Crack Shot and Marksmanship, like Predator, rely on bullseying your target. Fire Control System got its power hugely reduced: it relies on you having a target lock in the first place, and grants an effect substantially less powerful than its old self. Advanced Sensors, too: the restriction on “no more actions” means you can’t take advantage of Coordinate; you can’t use linked actions; you especially can’t do the old AS trick of Pushing off your AS action into a green maneuver to clear your stress. Nope! The power of AS is down big this time around.
So Many Changes!
So many current favorites took a pummeling. The Emperor, Sabine, most bombs (especially Bomblet Generator!) all took hits to their functionality. Even ones that were fringier—like Jabba—were changed so that you have to actually, like, keep them alive and stuff, and usually with charges or range restrictions.
It’s not just upgrades. The famous photo of the new Falcon’s base is another example. The YT-1300 appears to have a version of the Lancer’s mobile firing arc (two arcs pointing 180 degrees from each other). This is, functionally, a firepower nerf: not only can a Falcon now be arc-dodged, but it adds to the action burden of the turret ship. Sure, it can rotate the turret to ensure it has a shot-but now it has no action to boost that shot or defend itself. If the big ship repositions to get the enemy in arc, it is in the same predicament-no action to boost the shot. Most of the action economy we’ve seen to date has been external, in the form of coordinate actions, but flying in formation (to benefit from coordinate) works contrary-wise with arc-dodging.
Other examples of nerfed firepower abound. The TIE Phantom’s attack value famously dropped from 4 to 3. Compare the current wording of Advanced Targeting Computer to the new text on the TIE Advanced: instead of adding a crit result, you add a die, and turn a hit to a crit. In other words, the Advanced loses half of a hit (or a quarter of a hit if focused). Look at all the linked actions we’ve seen: all of them feature a repositioning action as one component. We have yet to see the deadly focus-lock combo. If linked actions drive a stake through the heart of Push the Limit (as FFG more or less stated during the live stream), that combo may be lost altogether without the help of Coordinate. The Ghost’s firepower got double-nerfed: its end-of-round shot is rear-arc only, while its rear-arc shots are limited to the attack value of the docked ship. And don’t even begin about Miranda!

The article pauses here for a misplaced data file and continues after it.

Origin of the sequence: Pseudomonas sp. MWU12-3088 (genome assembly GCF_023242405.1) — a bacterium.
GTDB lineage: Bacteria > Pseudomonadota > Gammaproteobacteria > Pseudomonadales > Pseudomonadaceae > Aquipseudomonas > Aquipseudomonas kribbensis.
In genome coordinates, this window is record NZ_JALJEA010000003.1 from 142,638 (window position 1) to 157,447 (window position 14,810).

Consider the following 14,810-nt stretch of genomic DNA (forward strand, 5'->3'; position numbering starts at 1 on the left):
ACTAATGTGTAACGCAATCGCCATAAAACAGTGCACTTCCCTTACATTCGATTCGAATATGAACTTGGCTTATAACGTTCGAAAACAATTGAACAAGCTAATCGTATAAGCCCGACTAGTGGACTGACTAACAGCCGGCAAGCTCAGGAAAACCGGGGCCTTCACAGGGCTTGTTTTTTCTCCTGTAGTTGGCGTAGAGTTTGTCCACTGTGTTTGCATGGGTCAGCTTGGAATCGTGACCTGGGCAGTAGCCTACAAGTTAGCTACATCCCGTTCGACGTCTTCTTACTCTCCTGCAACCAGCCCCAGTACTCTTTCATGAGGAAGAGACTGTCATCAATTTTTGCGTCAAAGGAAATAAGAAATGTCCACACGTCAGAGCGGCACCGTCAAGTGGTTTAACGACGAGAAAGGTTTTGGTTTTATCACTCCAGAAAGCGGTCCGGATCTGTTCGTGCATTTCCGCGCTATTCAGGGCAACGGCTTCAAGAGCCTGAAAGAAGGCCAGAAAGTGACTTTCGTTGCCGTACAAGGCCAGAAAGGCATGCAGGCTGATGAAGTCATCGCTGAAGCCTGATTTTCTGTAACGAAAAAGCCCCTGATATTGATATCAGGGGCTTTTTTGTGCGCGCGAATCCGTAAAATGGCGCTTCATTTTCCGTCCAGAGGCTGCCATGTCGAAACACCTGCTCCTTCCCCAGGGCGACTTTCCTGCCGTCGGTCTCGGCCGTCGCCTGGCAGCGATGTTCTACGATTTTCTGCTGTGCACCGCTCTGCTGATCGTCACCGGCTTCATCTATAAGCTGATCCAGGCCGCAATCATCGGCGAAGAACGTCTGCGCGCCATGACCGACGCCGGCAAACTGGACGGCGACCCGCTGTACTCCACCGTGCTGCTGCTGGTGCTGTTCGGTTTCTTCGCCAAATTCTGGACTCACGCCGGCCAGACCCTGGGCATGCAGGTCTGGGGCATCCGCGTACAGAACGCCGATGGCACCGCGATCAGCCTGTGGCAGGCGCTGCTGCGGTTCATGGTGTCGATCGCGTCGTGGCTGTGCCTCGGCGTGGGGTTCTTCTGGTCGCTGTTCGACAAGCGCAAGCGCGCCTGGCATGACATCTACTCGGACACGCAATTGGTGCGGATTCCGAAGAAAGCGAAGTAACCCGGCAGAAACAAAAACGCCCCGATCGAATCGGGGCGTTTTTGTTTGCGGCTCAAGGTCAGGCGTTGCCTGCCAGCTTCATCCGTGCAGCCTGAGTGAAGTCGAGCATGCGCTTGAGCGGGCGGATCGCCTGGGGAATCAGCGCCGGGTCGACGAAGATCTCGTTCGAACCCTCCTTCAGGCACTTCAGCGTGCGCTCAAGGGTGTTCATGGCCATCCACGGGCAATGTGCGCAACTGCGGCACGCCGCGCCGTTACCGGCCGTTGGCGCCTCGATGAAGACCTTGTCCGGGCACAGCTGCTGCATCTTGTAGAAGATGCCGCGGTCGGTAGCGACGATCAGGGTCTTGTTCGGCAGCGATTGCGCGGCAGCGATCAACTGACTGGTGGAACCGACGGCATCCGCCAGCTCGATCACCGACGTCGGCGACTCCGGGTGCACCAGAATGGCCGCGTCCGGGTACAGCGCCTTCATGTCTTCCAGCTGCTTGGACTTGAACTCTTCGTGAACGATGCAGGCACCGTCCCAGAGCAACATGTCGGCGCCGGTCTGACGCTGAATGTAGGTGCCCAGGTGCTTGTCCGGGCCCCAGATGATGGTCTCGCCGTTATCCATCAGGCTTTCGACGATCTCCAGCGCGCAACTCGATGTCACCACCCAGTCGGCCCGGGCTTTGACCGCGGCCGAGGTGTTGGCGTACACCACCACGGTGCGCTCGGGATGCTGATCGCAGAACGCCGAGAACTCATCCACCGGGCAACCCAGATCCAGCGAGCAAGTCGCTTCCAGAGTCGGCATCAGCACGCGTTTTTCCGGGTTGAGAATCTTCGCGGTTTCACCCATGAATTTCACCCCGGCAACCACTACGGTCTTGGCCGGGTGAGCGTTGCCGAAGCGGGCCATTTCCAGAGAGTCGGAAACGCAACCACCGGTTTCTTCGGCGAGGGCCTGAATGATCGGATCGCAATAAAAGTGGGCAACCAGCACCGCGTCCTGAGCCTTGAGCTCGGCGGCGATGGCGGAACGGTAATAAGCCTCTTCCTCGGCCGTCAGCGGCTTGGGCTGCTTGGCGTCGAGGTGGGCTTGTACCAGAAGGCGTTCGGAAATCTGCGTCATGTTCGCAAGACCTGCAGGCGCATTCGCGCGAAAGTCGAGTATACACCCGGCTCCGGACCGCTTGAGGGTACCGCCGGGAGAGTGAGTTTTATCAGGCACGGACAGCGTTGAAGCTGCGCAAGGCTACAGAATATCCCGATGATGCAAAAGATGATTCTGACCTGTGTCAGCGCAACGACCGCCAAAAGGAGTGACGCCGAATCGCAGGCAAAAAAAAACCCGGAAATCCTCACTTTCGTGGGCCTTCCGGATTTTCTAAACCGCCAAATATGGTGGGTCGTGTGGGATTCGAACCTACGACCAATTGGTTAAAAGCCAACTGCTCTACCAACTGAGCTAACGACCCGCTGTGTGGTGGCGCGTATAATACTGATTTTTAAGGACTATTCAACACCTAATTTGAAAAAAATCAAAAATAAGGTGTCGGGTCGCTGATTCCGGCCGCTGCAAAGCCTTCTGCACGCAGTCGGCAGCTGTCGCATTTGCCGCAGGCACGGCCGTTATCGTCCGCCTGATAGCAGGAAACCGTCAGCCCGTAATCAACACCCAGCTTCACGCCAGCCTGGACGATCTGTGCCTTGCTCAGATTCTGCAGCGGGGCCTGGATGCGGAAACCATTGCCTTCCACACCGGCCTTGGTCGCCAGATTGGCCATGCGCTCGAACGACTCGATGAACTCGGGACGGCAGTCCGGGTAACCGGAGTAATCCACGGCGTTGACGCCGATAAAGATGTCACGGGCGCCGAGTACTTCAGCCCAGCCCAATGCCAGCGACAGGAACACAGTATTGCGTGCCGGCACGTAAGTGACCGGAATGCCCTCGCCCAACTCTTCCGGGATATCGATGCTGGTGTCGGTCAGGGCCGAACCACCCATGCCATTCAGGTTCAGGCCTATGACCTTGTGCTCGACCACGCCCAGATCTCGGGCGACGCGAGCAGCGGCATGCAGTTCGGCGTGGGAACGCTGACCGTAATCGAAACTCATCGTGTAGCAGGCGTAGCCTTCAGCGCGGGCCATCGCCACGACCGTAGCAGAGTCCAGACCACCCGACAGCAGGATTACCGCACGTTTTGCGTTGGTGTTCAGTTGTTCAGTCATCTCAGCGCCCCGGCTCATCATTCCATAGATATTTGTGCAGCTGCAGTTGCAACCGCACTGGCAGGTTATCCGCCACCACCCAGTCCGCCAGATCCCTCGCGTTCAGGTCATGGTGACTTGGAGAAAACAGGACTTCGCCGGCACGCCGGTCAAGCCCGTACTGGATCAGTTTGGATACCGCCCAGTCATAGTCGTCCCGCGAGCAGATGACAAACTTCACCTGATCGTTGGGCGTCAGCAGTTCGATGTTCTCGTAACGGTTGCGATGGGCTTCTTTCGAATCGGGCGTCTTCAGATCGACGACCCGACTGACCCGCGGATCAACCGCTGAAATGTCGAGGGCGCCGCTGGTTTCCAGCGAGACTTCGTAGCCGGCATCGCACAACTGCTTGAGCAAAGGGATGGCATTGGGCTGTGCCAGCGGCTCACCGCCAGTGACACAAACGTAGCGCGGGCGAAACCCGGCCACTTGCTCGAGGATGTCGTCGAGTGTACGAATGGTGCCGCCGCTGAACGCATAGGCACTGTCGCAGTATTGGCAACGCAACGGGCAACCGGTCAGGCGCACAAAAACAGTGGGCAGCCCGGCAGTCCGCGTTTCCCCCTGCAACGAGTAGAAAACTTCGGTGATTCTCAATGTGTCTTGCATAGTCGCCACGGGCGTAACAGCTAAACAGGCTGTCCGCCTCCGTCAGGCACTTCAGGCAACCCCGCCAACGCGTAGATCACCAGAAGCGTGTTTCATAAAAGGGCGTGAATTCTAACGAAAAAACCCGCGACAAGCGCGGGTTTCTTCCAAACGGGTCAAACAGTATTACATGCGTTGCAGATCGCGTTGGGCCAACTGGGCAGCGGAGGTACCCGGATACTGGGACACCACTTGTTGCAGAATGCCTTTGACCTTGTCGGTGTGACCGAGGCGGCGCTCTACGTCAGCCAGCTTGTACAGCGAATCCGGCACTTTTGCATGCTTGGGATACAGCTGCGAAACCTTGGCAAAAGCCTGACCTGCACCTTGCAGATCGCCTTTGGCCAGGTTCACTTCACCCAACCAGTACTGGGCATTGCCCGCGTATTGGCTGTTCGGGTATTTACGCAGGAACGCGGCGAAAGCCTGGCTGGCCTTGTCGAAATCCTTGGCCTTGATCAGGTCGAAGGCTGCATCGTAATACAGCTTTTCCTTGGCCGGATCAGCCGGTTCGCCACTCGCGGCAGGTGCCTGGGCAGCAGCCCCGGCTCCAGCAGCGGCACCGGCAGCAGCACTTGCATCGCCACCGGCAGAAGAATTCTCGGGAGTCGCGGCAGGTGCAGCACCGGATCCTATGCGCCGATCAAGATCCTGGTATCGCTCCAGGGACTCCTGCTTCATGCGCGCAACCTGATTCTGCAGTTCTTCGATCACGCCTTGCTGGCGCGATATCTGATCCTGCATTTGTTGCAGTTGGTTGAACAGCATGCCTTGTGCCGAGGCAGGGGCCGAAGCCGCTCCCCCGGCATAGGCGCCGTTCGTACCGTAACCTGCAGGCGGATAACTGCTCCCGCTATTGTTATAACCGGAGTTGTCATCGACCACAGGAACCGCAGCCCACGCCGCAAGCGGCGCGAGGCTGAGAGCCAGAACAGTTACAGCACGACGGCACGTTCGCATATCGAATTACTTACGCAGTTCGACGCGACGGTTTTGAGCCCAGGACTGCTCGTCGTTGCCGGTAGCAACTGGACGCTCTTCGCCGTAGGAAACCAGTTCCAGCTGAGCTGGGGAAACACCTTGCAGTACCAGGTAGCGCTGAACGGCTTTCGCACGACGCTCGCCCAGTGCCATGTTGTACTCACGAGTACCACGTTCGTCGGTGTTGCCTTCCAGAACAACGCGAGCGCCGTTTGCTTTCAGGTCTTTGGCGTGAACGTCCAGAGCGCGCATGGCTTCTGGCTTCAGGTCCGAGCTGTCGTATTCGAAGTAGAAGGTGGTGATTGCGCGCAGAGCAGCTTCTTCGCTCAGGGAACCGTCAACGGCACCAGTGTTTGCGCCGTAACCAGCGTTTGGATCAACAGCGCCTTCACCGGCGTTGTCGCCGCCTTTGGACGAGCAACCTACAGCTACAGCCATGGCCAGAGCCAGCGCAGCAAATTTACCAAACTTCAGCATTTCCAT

Look at the ordnance we can see: while they don’t say “Spend your target lock”, implying that maybe you can keep it, they also have lost their accuracy-boosting effects, and Concussion Missiles lost a die. (And if you do have to spend your token standard, well, there you go.) Ion Torpedoes no longer deal dice for damage, maxing out at one, and the ion effect is dependent on how many hits you got. The heavy laser cannon is still around—but only works in the bullseye.
The changes are to more than firepower: they also take aim at your action bar. Expert Handling, Engine Upgrade, and Tactical Officer all, at present, put an additional icon on your bar. In 2.0, they merely reduce the difficulty of those actions from red to white. That means you can’t grant new actions to ships that just can’t do them. (No boosting Decimators, for example.)
There are plenty more examples, but this should suffice to sell the point: just about everything, especially things that boosted offense or granted action economy, got weaker!
You may be objecting at this point: Hey, not *everything* got weaker. The HWK got buffs to its firepower, available actions, dials, and even durability. The Lambda got a rear arc shot and more actions to take. The YT-2400 and TIE Defender both saw their common titles baked into their base ship; the 2400’s new effect, in fact, is arguably more powerful than Outrider-plus-HLC. (It has pros and cons.)
What Does it all Mean?
All of those things are true. Pause a moment, though: what we’re saying is that the base capabilities of certain ships went up, while the effects of nearly all upgrades were diminished. What is the net of those trends? For my money, two things:
- Upgrades are less impactful than they were previously, meaning that ships are more defined by their base capabilities than at present.
- The overall reductions in action economy and offensive firepower make taking actions by the normal means much more important.
And those two results lead to two conclusions:
- Blocking is more damaging than at present
- Skipping upgrades is more reasonable because upgrades are proportionately less impactful
Leading to our final conclusion:
- FFG wants you to fly bigger squads with more generics.
Only time and points costs will tell if that ambition will be satisfied. If upgrades’ points costs are proportionately similar to where they are now, but with these new much-reduced effects, this may very well happen.
~Or, to put it another way: If this doesn’t bring TIE Swarms back it’s hard to imagine what will.